June 24, 2008
TIBCO Software shows, yet again, why the team in Palo Alto far outpaces the rest of the field with their announced acquisition of Insightful.
Everyone who follows The CEP Blog and my vision for the business use of CEP understands how much energy and passion I have put into explaining why the crude time-series analysis of streaming data cannot possibly solve the vast majority of complex business problems CEP must address.
TIBCO’s acquisition of Insightful shows just how serious TIBCO is about working to make the vision of “Predictive Business” a reality. TIBCO means business, and a large part of what that means is helping customers solve their most challenging business integration problems, which can be summarized in CEP-speak as detecting opportunities and threats, in near real-time, as a core corporate competency.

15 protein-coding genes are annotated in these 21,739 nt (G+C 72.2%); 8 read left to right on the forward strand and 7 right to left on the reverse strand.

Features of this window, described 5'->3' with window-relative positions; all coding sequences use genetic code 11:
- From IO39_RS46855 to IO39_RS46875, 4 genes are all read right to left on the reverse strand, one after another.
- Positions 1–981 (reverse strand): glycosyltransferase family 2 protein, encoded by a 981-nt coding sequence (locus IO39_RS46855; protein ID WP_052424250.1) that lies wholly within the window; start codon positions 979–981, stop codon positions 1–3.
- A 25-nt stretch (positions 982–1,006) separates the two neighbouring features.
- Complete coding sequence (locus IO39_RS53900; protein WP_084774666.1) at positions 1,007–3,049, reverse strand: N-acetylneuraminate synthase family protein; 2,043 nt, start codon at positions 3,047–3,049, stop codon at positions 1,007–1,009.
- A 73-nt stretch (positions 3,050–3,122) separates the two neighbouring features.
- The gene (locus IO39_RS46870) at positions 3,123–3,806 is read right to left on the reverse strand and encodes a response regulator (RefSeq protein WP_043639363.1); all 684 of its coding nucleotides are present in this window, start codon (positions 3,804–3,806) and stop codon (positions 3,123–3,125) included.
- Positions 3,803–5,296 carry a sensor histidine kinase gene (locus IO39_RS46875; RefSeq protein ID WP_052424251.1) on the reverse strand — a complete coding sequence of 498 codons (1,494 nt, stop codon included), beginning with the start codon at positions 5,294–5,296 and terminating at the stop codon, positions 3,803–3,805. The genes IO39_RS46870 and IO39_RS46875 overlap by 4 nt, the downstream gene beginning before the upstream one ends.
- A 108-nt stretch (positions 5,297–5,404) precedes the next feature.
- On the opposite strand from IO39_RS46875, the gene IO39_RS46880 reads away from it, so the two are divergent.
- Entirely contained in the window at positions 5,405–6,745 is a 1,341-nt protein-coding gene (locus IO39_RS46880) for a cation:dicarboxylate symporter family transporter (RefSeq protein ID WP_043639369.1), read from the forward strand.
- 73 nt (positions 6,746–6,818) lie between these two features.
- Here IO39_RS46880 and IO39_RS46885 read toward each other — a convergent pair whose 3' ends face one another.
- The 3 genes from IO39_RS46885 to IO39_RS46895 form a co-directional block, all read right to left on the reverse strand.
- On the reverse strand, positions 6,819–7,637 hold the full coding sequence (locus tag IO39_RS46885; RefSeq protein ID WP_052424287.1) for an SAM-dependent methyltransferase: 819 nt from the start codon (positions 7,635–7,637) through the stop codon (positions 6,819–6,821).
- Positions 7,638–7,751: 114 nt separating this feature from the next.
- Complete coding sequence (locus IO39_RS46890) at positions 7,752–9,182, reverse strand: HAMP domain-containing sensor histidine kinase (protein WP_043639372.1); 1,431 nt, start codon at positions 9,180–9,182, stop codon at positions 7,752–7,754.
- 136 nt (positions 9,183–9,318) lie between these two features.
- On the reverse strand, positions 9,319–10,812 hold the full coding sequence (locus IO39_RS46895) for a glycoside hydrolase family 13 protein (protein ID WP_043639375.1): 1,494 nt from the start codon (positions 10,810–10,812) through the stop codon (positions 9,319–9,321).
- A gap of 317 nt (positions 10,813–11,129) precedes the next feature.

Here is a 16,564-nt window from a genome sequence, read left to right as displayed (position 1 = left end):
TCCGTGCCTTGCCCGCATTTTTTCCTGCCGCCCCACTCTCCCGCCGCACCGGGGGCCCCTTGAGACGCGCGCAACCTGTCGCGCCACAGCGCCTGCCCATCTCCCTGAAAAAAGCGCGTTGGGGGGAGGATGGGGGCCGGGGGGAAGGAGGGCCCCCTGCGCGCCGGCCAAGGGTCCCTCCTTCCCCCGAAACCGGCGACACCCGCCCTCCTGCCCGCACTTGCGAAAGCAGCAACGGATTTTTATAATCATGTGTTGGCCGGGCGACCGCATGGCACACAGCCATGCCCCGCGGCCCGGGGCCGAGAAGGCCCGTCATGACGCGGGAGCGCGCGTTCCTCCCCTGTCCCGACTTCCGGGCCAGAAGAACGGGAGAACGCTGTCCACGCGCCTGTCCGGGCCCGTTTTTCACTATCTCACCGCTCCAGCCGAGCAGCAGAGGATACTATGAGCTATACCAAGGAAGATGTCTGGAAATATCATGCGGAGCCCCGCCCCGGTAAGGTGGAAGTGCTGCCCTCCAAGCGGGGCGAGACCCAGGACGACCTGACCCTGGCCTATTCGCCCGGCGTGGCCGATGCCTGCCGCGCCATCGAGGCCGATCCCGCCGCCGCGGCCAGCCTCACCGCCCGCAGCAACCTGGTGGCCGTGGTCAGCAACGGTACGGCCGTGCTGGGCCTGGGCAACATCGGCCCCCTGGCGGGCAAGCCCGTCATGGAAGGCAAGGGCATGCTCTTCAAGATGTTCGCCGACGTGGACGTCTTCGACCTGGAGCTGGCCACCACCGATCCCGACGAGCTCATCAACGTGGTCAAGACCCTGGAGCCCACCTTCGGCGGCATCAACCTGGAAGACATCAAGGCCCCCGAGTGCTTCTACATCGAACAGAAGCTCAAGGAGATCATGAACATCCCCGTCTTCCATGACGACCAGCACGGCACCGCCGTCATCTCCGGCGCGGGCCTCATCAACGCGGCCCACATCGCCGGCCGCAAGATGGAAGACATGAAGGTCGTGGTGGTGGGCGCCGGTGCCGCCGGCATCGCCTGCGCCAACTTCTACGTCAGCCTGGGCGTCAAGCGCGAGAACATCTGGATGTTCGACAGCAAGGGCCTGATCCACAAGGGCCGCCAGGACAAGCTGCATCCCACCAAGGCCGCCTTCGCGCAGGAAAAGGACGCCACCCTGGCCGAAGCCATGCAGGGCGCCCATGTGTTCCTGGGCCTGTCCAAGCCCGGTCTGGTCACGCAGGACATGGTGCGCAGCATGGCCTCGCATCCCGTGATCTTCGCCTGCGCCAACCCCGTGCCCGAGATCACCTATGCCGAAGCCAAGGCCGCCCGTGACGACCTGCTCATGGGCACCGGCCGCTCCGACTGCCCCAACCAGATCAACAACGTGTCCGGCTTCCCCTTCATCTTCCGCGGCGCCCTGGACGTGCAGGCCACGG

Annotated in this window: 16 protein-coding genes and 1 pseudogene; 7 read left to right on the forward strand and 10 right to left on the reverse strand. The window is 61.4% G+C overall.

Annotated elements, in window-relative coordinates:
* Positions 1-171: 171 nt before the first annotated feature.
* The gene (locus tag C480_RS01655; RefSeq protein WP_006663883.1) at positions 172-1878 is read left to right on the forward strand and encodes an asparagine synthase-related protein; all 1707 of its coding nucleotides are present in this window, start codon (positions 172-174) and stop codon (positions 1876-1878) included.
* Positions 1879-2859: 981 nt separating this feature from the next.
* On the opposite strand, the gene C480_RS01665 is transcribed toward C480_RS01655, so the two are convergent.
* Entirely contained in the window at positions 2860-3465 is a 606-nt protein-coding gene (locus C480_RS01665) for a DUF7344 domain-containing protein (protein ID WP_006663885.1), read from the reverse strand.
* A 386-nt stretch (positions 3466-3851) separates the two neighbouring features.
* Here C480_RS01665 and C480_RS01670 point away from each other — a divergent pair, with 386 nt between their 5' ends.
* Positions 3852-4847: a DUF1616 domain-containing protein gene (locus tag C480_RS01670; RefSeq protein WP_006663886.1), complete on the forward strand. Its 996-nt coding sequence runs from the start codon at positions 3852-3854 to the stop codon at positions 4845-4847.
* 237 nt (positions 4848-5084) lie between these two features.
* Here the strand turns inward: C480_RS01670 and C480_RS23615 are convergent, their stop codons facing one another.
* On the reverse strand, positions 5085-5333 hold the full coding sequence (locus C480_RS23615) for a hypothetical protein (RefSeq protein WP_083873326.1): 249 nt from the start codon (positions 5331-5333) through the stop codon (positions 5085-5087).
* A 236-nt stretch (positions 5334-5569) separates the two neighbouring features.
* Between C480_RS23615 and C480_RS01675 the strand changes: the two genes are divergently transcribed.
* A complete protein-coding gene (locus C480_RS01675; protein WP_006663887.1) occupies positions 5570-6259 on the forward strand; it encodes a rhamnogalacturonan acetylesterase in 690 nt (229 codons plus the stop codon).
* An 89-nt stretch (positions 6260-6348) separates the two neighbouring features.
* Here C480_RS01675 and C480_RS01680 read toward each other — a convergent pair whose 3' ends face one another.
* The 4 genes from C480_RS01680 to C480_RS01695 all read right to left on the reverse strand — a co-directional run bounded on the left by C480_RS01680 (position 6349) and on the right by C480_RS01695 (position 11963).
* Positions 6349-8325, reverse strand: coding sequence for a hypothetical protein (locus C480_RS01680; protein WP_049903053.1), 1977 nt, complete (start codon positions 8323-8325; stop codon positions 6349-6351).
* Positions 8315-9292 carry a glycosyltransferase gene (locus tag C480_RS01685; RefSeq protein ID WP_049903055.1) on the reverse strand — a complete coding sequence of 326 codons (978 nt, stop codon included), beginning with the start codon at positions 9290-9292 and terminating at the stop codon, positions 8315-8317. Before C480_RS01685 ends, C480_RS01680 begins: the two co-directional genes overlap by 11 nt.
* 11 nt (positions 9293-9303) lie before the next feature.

If you spend a few moments on the Insightful web site, you will find a treasure of documentation that discusses a gold mine of advanced statistical analytics that can be used in a number of mission critical applications.
This is the class of analytics that form the backbone of complex event processing. In fact, as I have often pointed out (to the dismay of some of my CEP colleagues), any software company that discusses CEP and does not support or advocate advanced analytics are selling snake oil. TIBCO obviously understands the difference between snake oil, smoke-and-mirrors marketing, and the technology it takes to solve real operational problems.
My hats off and warm congratulations to the team in Palo Alto for demonstrating, yet again, why TIBCO is committed to solving real customer problems with realistic solutions.
Maybe TIBCO will evolve to mean “The Insightful Business Company” versus the tired and stale “The Information Bus Company” of yesteryears?
Disclaimer: I have not been an employee of TIBCO for over a year.
June 12, 2008
ICT Cmte: Thailand’s Cyber Law Compliance Seminar
American Chamber of Commerce in Thailand
Date & Time: 17-Jun-2008